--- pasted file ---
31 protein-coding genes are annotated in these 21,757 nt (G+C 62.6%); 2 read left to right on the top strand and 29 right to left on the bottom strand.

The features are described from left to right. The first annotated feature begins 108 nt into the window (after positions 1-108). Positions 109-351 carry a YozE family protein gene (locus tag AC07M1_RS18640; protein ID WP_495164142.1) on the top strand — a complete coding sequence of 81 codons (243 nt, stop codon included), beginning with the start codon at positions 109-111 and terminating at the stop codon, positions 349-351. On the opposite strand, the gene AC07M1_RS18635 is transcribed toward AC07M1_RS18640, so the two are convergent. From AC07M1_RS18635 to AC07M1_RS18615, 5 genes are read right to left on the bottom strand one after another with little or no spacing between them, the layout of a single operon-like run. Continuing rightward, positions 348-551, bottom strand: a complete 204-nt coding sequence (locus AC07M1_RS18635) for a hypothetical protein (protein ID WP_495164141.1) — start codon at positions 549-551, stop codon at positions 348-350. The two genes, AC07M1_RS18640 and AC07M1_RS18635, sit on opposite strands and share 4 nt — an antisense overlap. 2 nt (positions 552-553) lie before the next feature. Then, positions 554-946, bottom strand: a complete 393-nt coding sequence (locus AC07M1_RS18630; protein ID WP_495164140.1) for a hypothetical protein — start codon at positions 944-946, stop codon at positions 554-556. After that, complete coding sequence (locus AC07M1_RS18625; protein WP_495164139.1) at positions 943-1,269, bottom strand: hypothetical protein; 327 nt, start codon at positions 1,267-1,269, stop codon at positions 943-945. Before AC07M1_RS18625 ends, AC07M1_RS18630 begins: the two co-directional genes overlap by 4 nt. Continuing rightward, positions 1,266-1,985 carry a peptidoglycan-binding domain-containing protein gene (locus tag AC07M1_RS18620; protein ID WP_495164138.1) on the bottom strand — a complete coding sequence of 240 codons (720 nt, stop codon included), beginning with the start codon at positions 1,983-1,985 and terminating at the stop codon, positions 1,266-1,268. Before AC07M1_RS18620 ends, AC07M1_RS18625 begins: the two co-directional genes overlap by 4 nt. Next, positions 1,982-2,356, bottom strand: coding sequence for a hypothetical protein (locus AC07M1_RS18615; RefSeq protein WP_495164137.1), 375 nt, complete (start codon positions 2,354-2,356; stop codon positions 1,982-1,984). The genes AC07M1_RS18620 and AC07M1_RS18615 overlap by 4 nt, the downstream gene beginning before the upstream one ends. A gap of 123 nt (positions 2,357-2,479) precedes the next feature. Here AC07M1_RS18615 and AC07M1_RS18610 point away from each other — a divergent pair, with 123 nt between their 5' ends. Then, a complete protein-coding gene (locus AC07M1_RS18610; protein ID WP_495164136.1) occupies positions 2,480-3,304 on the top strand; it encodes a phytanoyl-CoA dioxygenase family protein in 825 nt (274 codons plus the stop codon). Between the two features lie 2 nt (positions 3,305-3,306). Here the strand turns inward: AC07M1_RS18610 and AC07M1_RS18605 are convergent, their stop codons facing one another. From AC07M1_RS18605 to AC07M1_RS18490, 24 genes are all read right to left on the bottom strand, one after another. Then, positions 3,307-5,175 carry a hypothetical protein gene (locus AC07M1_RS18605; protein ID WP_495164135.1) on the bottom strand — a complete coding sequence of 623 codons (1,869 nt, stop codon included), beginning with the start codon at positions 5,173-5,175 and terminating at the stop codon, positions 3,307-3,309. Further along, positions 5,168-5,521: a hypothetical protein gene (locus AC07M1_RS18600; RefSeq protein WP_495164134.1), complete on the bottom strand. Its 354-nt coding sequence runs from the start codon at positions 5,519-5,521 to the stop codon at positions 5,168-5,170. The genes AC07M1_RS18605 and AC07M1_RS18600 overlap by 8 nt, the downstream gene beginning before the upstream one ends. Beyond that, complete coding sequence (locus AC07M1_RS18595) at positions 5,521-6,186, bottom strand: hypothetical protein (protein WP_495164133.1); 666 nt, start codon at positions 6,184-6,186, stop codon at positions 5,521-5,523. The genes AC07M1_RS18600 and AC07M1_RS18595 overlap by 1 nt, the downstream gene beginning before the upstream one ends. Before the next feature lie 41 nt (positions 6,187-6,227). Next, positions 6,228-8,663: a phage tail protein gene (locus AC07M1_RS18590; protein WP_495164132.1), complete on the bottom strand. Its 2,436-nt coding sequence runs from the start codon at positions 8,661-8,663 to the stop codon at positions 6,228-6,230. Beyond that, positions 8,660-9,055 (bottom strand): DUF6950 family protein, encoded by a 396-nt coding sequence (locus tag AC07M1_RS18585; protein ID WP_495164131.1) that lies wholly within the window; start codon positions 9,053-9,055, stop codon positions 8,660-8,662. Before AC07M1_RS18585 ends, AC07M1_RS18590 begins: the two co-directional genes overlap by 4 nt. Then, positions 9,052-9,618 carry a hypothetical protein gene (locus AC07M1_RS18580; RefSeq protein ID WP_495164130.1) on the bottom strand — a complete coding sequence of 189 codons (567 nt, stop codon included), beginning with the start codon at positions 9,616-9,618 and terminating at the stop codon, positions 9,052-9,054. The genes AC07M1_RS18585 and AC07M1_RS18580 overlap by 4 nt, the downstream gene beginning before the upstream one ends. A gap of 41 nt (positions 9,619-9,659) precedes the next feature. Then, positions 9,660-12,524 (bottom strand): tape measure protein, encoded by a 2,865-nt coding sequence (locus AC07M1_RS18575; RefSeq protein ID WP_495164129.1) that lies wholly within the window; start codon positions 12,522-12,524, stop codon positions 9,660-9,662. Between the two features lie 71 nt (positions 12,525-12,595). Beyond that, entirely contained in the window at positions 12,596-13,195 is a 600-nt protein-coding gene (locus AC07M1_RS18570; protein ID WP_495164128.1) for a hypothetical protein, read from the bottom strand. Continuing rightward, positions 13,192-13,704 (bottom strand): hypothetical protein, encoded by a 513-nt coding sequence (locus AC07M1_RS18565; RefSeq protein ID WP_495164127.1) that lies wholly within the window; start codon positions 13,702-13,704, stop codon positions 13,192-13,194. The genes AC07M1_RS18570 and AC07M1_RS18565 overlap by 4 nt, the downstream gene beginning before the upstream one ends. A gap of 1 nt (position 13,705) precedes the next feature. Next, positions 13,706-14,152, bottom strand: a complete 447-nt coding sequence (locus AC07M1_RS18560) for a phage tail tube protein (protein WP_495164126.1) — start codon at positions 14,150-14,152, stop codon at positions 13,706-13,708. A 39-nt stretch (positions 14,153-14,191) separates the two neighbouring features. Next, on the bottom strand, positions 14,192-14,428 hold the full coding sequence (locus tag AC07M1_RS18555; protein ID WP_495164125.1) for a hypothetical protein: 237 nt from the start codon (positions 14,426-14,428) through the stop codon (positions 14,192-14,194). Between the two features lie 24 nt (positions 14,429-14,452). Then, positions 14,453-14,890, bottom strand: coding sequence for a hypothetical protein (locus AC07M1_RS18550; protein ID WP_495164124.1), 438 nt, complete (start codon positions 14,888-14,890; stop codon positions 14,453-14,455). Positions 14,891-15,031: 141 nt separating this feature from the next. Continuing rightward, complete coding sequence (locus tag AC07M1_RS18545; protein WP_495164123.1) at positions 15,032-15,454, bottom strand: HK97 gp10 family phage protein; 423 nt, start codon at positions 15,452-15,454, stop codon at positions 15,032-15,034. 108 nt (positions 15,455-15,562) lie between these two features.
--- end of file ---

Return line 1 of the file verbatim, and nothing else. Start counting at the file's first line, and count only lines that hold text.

31 protein-coding genes are annotated in these 21,757 nt (G+C 62.6%); 2 read left to right on the top strand and 29 right to left on the bottom strand.